An Examination of Differences in Food Choices and Attitudes Towards Appearance in Individual and Team Sport Collegiate Athletes

Date of Award


Document Type

Undergraduate Capstone Project

Degree Name


Organizational Unit

Graduate School of Professional Psychology

First Advisor

Jamie Shapiro

Second Advisor

Ian Palombo


Food choices, Attitudes towards appearance, Athletes competing in team sports, Individual sports


The purpose of this study was to identify how food choices and attitudes towards appearance differ for athletes competing in team sports and in individual sports. Previous research (Polivy & Herman, 2002) has shown that athletes competing in sports where a lean body is emphasized, where outcome of performance is decided by judges, or in aesthetic sports are at a higher risk for developing eating disorders compared to athletes in non-lean sports, refereed sports, or non-aesthetic sports.Notably, judged and aesthetic sports are almost exclusively individual sports, yet there is a lack of research directly comparing empirically validated risk factors for eating disorders, such as attitudes towards appearance and food choice (Ghaderi & Scott, 2001), for individual sports and team sports.The two instruments used in this study were The Food Choice Questionnaire (FCQ; Steptoe, Pollard, & Wardle, 1995) and the Sociocultural Attitudes Towards Appearance Scale (SATAQ-4; Thompson, Van den Berg, Roehrig, Guarda, & Heinber, 2004). The variables that were measured were: internalization of thin/low body fat, internalization of muscular/athletic body type, family pressure, peer pressure, media pressure, and the nine factors that affected food choices. Participants included 49 team and individual sport athletes from Division I, II, and III schools in the United States. The results indicated that the athletes' responses on the FCQ and SATAQ-4 were not significantly different in team and individual sports. Results are discussed in the context of previous literature as well as theoretical, research, and practical implications.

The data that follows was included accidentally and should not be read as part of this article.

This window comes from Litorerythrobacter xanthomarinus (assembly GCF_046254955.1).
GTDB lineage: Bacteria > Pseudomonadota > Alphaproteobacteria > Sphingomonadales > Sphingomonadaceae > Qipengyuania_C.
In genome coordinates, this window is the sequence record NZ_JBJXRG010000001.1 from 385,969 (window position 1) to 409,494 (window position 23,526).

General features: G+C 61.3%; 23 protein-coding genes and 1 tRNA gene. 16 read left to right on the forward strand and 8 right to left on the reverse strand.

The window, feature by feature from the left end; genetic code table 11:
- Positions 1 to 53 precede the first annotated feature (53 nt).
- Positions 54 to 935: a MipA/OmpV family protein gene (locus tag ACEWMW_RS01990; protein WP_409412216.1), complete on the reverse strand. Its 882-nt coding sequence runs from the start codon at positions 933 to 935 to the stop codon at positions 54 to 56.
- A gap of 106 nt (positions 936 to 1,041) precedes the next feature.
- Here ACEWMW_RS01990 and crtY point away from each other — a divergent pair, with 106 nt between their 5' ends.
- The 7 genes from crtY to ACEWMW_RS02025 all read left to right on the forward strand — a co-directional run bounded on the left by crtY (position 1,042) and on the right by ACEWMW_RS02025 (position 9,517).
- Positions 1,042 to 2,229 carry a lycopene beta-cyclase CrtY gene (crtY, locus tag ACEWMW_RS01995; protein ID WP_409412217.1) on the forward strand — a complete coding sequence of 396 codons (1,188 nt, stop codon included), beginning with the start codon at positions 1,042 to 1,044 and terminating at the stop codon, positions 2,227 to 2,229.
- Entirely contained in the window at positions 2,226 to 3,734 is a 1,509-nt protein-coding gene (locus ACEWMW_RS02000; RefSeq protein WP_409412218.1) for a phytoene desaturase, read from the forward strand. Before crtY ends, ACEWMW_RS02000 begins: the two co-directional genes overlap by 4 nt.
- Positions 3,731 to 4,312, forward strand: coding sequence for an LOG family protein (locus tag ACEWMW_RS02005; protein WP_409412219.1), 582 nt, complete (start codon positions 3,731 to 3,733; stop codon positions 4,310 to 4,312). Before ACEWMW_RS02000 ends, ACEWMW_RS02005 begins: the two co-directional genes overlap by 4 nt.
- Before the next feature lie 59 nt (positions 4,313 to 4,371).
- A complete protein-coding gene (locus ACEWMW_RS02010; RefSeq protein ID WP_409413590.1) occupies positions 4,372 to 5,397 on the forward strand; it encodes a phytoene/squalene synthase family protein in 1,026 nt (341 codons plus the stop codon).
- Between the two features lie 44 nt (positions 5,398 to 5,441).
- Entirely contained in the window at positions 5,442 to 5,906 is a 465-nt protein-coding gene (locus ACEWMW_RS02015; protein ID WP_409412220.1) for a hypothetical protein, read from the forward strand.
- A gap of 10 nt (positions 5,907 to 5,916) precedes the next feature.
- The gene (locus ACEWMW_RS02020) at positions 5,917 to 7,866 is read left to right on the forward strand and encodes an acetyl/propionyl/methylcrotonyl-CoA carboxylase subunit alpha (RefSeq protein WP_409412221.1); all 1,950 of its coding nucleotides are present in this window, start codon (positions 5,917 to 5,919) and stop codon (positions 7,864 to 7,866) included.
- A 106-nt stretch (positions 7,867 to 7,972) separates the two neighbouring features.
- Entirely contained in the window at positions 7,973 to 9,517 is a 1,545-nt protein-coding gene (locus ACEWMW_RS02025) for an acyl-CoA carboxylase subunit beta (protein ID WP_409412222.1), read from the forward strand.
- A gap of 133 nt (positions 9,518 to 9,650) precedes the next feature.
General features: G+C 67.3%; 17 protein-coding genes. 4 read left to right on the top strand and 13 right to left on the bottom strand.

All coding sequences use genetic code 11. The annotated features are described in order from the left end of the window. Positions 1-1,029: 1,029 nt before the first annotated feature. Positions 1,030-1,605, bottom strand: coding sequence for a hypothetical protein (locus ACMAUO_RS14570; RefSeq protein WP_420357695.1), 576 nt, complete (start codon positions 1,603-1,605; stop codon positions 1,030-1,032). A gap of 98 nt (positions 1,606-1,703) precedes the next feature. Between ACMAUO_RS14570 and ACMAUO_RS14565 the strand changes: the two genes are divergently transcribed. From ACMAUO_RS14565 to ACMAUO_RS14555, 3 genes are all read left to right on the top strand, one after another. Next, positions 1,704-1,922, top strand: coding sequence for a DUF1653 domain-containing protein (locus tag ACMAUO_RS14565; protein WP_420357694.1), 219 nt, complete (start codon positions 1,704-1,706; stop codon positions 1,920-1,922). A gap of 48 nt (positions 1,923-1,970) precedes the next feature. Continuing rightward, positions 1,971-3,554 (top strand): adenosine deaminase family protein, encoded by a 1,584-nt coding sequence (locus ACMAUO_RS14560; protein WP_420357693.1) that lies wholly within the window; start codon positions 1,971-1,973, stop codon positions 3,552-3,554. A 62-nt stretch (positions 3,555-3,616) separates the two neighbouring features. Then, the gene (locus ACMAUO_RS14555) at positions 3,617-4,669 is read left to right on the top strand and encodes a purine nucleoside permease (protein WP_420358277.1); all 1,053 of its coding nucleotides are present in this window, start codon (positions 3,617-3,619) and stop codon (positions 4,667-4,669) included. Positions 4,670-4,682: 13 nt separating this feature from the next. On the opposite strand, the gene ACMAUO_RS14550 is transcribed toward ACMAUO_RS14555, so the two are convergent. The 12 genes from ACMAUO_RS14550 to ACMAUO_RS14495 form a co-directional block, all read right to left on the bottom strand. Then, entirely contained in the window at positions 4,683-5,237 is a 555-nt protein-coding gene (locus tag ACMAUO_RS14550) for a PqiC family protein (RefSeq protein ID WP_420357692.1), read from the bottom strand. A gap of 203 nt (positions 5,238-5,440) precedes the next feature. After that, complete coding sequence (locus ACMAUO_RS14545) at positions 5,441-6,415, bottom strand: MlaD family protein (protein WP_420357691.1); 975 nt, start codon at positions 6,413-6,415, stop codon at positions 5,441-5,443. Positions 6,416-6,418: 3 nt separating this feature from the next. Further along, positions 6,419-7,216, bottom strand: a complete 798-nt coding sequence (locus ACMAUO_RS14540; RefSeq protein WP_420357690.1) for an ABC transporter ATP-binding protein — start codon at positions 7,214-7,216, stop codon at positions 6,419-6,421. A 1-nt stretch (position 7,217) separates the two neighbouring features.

Publication Statement

Copyright is held by the author. Permanently suppressed.


43 pages

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